AFCENT's 609th AOC shifts to user-focused software suite

  • Published
  • Kessel Run and Ninth Air Force (Air Forces Central)

The Air Force’s combined air operations center responsible for operations in the Middle East is running on new software.

On Nov. 20, Airmen from Kessel Run, the Air Force’s system program office for the Air Operations Center Enterprise, replaced the 609th Air Operations Center’s legacy Theater Battle Management Core System with its own suite of applications. Adopting the software, known as the Kessel Run All Domain Operating System, or KRADOS, marked the first time in history that air tasking and airspace control orders were operationally built and flown in that CAOC without TBMCS and the master air attack planning toolkit.

“KRADOS is yet another example of how the Air Force is leading from the front on making Joint All Domain Command and Control a reality, but more importantly, it is an integral element in making our adversaries’ targeting problem more complex and making U.S. C2 capabilities more resilient to both kinetic and non-kinetic threats,” said Lt. Gen. Alexus Grynkewich, Ninth Air Force (Air Forces Central) commander and the Combined Forces Air Component Commander for U.S. Central Command.

Kessel Run has maintained TBMCS since 2017, while simultaneously working with warfighters to develop a user-focused replacement. KRADOS gives Airmen a level of situational awareness that could not be achieved with TBMCS alone, while laying the groundwork for the continued development of future capabilities for the entire AOC enterprise.

“This is one of the most significant updates to an AOC’s capabilities in decades,” said Andrew Ross, Kessel Run KRADOS product lead. “What we learned here will enable more flexibility in Air Force operations and build momentum as we look toward future software upgrades at other AOCs.”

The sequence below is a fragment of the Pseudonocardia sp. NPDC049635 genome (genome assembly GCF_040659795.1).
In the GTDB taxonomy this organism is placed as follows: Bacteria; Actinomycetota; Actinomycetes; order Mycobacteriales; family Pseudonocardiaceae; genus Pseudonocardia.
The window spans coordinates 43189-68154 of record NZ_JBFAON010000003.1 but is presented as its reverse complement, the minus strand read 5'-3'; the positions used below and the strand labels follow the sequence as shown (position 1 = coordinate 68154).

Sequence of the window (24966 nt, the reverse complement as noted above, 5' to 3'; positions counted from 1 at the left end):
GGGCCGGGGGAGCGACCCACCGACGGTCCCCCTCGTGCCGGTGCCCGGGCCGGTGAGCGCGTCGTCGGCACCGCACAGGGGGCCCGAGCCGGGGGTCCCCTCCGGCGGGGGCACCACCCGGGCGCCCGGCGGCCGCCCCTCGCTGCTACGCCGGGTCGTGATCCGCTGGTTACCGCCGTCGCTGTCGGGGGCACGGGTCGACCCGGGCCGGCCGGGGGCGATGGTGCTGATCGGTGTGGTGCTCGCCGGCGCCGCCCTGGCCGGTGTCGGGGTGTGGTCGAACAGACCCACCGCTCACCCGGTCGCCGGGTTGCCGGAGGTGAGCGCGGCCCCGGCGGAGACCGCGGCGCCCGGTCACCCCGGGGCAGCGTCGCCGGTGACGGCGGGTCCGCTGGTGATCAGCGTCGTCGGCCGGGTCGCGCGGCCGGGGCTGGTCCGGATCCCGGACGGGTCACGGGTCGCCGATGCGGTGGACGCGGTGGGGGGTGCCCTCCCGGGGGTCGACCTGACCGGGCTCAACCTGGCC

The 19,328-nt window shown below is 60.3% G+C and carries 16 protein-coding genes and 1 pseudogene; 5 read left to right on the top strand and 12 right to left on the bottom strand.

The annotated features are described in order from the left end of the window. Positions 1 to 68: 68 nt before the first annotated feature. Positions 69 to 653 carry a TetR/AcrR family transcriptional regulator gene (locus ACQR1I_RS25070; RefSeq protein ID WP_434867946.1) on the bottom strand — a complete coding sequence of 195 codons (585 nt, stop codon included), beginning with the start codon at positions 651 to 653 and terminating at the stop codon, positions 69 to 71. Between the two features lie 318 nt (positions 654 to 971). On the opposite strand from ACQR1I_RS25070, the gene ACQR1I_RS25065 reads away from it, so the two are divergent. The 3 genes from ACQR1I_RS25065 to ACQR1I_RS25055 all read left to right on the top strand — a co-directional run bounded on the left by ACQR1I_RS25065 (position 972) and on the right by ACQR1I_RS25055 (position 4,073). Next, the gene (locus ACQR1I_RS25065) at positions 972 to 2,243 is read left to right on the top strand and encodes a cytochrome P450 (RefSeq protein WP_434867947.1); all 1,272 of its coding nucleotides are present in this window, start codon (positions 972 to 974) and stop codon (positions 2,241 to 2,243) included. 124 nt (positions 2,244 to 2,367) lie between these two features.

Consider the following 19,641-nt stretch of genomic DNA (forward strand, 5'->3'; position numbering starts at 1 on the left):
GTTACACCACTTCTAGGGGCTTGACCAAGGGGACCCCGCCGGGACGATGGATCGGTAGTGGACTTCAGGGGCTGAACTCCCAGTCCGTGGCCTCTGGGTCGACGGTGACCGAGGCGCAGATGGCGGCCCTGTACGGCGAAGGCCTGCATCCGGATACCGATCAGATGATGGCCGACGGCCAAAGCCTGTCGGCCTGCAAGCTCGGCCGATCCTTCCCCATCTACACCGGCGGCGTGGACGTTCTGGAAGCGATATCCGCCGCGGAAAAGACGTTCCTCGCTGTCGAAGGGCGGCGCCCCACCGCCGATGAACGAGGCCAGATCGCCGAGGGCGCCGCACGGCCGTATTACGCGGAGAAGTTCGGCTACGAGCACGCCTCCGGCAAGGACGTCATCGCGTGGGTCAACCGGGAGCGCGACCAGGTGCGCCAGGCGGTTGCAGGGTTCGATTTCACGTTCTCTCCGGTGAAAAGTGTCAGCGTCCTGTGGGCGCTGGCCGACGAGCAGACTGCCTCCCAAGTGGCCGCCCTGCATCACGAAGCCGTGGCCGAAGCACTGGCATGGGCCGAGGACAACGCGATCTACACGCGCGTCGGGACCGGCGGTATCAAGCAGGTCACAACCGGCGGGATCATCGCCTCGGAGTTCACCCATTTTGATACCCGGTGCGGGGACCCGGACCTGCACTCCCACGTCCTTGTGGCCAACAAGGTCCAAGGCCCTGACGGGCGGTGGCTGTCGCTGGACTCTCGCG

Warfighters at this CAOC said adopting the full KRADOS suite makes today’s work easier, but also lays the foundation for even more.

“KRADOS gives us an unparalleled level of flexibility, agility and survivability,” said Col. Kevin Ogle, 609 AOC commander. “We now own the capabilities, which sets the standard for every partner we’ll work with in the future. We’ve just scratched the surface, and I’m excited about the potential.”

Over the past few years, while observing KRADOS being tested, stakeholders at the CAOC like Ogle, Air Combat Command and the Air Force Operational Test and Evaluation Center provided critical feedback to Kessel Run. Airmen in the unit, which is a division under the Air Force Lifecycle Management Center, are seeing their work pay off with this software implementation.

The four applications, now operational today, are significantly enhanced by the way they work together, with better training, and a user-focused approach to software development. Their unique capabilities optimize tanker mission planning, enable airspace planning and management, develop air tasking orders and give commanders greater insight into friendly orders of battle.

“Are we done? Not even close,” said Col. Rich Lopez, Kessel Run’s senior material leader. “Our next major focus will be in the Pacific, where we plan to take all we’ve learned with the 609th AOC and apply it to building robust warfighting capabilities for Airmen at the 613th AOC in Hawaii and the greater enterprise. We know this region is different, and the pace of operations is unique. Our true mettle will be shown as we embrace this new challenge and deliver the best capabilities to the warfighters.”